Remembering Chani Weinrott

Remembering Chani Weinrott

Thousands of us here in Israel shed a tear yesterday when we heard that Chani Weinrott had passed away. Over the course of the last 8 years she had become one of the most famous and beloved religious mothers in Israel, unfortunately her fame came from being, as she ironically described herself, a “celeb sartan”–a cancer celebrity.

At the age of 26, as a young mother of 3 children, doctors told Chani that she had cancer and 6 months left to live. Miraculously, Chani ended up living until the age of 34. And during the years between her diagnosis and her death, she squeezed in, as Rabbanit Yemima put it, 80 years of living into 8 years of life.

I had the privilege of meeting Chani once around 6 years ago. We were hosting a JWRP group from the United States, and a group of Israeli cancer survivors joined the American participants for the program. I had read articles about the famous Chani Weinrott, but I didn’t know she was among my guests until she approached me at the end of the meal and thanked me and handed me a present–a copy of her first book (one of 3 she would write over her final years, in addition to hundreds of articles and inspirational speeches she gave around Israel). We hugged like we were old friends…that’s what she was like.

Even though I didn’t recognize Chani until she introduced herself, I had noticed her from the beginning of the meal. It wasn’t possible not to! First of all, she was so gorgeous in her curly sheitl, but more than her stunning physical appearance she was gorgeous because she literally glowed with LIFE. With joy, passion, inner strength. Lighting up my living room like a soft-white light bulb. I could not believe that she was one of the cancer survivors in the group, she looked like the opposite of illness. She looked like one of the most alive people I’d ever met. And that was how thousands of people saw her.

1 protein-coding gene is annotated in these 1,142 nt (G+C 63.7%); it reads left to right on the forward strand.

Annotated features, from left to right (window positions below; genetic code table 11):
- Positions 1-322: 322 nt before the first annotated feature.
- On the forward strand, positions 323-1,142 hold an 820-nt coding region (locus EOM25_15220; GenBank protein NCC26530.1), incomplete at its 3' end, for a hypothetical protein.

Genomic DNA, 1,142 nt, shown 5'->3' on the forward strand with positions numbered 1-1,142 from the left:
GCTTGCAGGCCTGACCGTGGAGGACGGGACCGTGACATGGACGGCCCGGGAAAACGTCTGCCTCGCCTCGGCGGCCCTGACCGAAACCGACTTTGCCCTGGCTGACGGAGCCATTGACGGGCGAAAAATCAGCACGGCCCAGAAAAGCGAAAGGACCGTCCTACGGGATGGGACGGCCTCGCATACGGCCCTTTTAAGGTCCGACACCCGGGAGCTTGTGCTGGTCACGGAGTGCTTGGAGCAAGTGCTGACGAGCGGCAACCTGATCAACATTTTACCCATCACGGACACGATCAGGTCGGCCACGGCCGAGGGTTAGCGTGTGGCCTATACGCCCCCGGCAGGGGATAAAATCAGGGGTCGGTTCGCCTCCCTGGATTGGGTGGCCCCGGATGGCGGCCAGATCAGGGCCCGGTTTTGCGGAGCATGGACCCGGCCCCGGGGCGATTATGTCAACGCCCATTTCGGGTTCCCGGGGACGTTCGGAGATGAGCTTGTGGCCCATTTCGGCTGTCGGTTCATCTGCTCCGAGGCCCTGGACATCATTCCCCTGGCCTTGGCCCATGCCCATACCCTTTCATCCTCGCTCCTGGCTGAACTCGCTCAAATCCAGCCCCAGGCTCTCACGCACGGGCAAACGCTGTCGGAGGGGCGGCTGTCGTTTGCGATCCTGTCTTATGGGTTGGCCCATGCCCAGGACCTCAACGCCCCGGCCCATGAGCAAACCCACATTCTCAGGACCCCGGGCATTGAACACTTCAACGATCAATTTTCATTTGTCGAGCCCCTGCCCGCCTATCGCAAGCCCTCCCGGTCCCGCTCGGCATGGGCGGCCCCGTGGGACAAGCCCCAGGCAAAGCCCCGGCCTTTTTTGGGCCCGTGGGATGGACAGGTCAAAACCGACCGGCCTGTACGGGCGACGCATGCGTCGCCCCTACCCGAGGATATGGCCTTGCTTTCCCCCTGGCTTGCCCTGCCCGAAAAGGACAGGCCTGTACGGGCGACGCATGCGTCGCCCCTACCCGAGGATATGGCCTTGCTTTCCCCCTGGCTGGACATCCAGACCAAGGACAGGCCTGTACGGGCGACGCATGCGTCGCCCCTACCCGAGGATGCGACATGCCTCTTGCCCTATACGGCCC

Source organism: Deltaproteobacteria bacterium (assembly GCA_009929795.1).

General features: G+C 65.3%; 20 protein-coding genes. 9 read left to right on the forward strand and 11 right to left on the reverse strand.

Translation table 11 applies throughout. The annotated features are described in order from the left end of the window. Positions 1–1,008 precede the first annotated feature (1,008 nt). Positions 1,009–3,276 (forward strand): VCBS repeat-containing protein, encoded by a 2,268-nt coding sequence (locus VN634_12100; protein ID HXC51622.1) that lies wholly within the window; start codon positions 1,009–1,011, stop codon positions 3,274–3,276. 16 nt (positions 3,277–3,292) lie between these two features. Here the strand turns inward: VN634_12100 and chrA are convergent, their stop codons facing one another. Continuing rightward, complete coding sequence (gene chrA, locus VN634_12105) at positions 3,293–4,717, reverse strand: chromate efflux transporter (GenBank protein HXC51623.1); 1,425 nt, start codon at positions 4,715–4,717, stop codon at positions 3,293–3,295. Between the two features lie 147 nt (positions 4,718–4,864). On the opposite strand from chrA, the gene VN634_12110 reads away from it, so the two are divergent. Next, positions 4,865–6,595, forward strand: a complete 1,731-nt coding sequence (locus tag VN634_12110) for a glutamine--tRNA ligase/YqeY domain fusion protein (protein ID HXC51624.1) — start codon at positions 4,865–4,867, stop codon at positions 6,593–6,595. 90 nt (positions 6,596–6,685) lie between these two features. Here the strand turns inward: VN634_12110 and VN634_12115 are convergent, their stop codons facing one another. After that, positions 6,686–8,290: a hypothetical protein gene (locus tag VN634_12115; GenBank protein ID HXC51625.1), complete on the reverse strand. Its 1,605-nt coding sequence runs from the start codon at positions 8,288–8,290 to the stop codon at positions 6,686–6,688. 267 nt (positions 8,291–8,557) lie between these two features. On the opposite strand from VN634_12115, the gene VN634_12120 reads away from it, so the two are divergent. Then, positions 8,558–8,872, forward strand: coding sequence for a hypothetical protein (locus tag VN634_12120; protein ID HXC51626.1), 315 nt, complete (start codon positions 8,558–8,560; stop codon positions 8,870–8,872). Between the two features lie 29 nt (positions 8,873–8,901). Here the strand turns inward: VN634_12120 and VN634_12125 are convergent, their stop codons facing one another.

A few weeks ago, I read an article by Chani in Pnima Magazine which moved me tears, and I planned to translate it and post it. Sadly, today, I am posting it after her death, l’ilui nishmata, may it provide an elevation for her holy and remarkable soul.

SOMETHING NEW IS BEGINNING by Chani Weinrott

Winter is here, the days are getting shorter and the nights are getting longer.

For mothers of small children, the winter is a kind of celebratory season during which, at 5 in the afternoon, we remove children from their swings and say in a motherly melody, “That’s aaaaalll, It’s already daaaaark, We have to go home and get ready to go to sleeeeeep.” And that way, we earn a little bit of evening, a little sitting on the sofa between the mountains of laundry with a cup of coffee that, for a change, hasn’t gotten cold. A little sanity, for G-d’s sake.

Chani with her husband and 3 children.

But these long nights scare me. The winter blues they call it? I don’t especially suffer from the cold nor from the excess of clothing in the closets. For me, coats are to die for. Actually “die” isn’t a good word. Coats are to live for.

I don’t know how this is for other people, but at night I lie awake in my bed, my body dead tired (oops, again I tripped over my tongue. Sorry, not “dead tired,” really tired. You know…) and the thoughts think themselves, stuck to one another.

These bedtime thoughts begin with a parade of the embarrassing events of my life, the Email I sent to an awfully wrong recipient, the photo my daughter sent to the Whatsapp group from work, the slipping that I slipped on the stairs in front of the whole neighborhood.

And from there my thoughts continue to my endless despair-inducing to-do list: the kids have lice, my oldest has a project to prepare, my middle child needs an orthodontist appointment, and I owe an insane amount of money to the publisher of my books, and I promised a visit to that person and forgot about it, and the skirt I sent out to be repaired, and it’s still there.